Learning Accurate and Interpretable Classifiers Using Optimal Multi-Criteria Rules


  • Itamar Hata UFMG
  • Adriano Veloso UFMG
  • Nivio Ziviani UFMG


Association rules, Classification, Pareto frontier


The Occam's Razor principle has become the basis for many Machine Learning algorithms, under the interpretation that the classifier
should not be more complex than necessary. Recently, this principle has shown to be well suited to associative classifiers, where the
number of rules composing the classifier can be substantially reduced by using condensed representations such as maximal or closed rules.
While it is shown that such a decrease in the complexity of the classifier (usually) does not compromise its accuracy, the number of remaining rules
is still larger than necessary and making it hard for experts to interpret the corresponding classifier. In this paper we propose a much more
aggressive filtering strategy, which decreases the number of rules within the classifier
dramatically without hurting its accuracy.
Our strategy consists in evaluating each rule under different statistical criteria, and filtering only those rules that show a positive
balance between all the criteria considered. Specifically, each candidate rule is associated with a point in an n-dimensional scattergram, where
each coordinate corresponds to a statistical criterion. Points that are not dominated by any other point in the scattergram compose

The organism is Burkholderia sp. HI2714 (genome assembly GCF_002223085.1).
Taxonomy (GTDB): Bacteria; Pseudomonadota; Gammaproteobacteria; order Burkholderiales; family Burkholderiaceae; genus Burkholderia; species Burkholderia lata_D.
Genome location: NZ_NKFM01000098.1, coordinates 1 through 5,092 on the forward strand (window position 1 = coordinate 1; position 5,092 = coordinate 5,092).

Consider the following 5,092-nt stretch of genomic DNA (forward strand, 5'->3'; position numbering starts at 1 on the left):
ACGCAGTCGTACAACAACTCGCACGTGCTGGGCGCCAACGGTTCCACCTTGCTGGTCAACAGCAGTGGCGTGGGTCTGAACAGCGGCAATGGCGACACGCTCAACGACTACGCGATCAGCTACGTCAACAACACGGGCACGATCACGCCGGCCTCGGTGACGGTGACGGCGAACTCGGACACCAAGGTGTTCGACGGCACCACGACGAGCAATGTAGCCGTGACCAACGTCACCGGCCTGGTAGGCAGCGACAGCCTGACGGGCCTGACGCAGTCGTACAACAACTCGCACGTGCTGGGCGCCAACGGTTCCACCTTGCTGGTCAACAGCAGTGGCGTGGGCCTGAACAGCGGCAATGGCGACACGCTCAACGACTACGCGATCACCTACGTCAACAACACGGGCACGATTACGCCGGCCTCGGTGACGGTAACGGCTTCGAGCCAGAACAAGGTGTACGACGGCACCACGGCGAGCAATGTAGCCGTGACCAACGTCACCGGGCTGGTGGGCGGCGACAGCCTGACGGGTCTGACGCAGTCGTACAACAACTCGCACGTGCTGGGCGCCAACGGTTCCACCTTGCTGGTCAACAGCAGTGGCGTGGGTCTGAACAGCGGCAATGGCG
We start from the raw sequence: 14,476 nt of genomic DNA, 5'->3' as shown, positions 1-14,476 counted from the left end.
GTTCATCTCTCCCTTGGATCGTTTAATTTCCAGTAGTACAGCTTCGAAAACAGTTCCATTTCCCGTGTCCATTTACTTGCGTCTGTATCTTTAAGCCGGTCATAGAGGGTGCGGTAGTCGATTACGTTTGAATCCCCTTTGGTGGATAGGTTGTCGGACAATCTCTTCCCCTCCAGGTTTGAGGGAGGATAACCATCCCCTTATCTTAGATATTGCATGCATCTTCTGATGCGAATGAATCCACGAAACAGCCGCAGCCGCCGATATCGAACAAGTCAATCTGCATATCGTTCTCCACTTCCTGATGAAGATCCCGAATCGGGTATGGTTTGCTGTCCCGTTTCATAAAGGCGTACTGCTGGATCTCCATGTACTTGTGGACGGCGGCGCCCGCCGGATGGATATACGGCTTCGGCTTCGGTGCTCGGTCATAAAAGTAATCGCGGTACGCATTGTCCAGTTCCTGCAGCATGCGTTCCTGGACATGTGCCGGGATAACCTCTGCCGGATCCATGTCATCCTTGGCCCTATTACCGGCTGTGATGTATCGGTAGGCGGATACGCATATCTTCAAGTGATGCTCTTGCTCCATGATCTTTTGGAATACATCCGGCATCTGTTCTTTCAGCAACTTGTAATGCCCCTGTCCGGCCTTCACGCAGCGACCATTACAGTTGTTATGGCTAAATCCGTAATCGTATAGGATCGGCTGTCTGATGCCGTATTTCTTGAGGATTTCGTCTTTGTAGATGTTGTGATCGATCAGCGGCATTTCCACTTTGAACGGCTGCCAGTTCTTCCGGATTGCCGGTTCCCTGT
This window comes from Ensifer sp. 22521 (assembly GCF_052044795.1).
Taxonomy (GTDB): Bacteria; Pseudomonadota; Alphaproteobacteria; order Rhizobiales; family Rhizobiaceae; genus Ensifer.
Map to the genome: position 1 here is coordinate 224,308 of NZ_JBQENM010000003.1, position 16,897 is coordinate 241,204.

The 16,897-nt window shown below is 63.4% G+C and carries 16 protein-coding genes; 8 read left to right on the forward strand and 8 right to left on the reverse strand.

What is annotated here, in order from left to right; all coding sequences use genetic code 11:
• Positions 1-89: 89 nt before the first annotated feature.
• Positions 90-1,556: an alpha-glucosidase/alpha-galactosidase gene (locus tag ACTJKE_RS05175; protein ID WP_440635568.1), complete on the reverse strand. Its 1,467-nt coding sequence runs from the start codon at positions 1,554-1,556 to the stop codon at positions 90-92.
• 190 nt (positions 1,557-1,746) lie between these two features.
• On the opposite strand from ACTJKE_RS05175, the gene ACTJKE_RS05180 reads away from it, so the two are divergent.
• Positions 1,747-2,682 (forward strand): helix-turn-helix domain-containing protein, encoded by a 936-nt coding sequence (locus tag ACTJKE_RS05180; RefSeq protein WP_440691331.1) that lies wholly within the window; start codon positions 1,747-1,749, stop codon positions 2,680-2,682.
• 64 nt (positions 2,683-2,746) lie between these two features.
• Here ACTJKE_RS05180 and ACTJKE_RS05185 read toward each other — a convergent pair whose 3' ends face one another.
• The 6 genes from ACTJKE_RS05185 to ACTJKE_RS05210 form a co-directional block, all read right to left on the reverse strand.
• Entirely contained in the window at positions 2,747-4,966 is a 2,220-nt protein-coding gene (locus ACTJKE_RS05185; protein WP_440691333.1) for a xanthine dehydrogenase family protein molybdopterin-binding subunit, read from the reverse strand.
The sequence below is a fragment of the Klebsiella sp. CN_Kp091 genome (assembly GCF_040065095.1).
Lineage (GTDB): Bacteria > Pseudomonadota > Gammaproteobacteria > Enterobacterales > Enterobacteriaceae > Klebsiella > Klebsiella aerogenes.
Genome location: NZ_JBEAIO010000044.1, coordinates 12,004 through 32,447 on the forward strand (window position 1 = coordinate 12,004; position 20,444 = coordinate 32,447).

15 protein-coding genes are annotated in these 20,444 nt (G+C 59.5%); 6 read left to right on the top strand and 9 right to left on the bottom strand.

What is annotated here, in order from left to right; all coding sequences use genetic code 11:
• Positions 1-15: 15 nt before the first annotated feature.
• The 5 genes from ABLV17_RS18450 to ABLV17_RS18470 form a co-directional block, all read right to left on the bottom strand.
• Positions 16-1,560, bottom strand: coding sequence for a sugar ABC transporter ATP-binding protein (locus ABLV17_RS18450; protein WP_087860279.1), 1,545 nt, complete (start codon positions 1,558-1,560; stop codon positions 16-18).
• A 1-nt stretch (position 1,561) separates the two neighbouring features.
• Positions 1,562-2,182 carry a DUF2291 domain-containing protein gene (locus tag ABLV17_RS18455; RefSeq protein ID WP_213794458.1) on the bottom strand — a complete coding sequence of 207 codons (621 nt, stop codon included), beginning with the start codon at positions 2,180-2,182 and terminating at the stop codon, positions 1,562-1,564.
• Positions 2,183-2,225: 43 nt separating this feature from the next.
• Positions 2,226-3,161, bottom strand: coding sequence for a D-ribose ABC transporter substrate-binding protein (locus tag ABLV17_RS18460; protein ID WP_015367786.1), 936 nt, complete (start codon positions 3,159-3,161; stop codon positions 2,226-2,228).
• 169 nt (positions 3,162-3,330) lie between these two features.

the {\em Pareto frontier}, and correspond to rules that are optimal in the sense that there is no rule that is better off when all
the criteria are taken into account. Finally, rules lying in the Pareto frontier are filtered and compose the classifier. Our Pareto-Optimal filtering strategy may receive as input either the entire set of rules or even a condensed representation (i.e., closed rules).
A systematic set of experiments involving benchmark data as well as recent data from actual application scenarios,
followed by an extensive set of significance tests, reveal that the proposed strategy
decreases the number of rules by up to two orders of magnitude and
produces classifiers that are extremely readable (i.e., allow interpretability of the classification results) without hurting accuracy.


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Author Biography

Itamar Hata, UFMG

Aluno de mestrado da UFMG.


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